ADHD assessments

As a licensed psychologist, I specialized in working with adults with Attention Deficit Hyperactivity Disorder (ADHD). For some of my clients, it may be the first time in their adult life that they think about a possible ADHD diagnosis, and they want to get answers.

However, this idea of a “psychological assessment” or “psychological testing” might seem intimidating. Therefore, in today’s blog, I want to answer some of the most common questions about ADHD assessments, to demystify its typical procedures and to emphasize the potential benefits of obtaining a thorough assessment report by a qualified provider.

In general, to ensure an accurate ADHD diagnosis in adults, it is important to involve licensed mental health professionals (e.g., clinical psychologists, psychiatrists) that are trained in the treatment and assessment of adult ADHD.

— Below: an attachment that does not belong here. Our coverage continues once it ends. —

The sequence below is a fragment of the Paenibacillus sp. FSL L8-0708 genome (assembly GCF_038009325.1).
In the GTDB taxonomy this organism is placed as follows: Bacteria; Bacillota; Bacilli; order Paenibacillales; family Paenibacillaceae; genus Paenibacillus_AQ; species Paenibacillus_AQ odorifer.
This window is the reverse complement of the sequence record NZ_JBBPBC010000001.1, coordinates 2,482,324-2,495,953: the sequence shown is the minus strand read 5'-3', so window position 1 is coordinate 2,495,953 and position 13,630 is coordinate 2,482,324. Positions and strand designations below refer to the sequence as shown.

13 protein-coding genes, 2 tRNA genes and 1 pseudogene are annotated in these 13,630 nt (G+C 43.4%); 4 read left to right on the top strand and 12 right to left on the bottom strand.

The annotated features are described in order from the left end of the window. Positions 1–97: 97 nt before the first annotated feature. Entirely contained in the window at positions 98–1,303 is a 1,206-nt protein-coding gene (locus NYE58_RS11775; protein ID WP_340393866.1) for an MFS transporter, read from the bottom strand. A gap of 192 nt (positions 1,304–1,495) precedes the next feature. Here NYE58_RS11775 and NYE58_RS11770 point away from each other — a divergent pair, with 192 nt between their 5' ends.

ADHD assessments can help clients gain a holistic understanding of their “individual ADHD”, how it’s affecting their everyday life, and it’s necessary to receive individual recommendations for coping strategies based on these assessment outcomes. Another benefit is having a thorough ADHD assessment report that can serve as an objective “baseline” of certain cognitive/mental functions. Clients can revisit or re-do certain assessment parts again in a few years to see if anything changed over time. 

Prevalence of ADHD

Research indicates that the estimated prevalence of ADHD among children is 11%, with approximately one-third of diagnosed children retaining the diagnosis into adulthood (Visser et al., 2014). This persistence is reflected in the overall prevalence of current ADHD among adults aged 18 to 44 years, which stands at 4.4% (Kessler et al., 2006).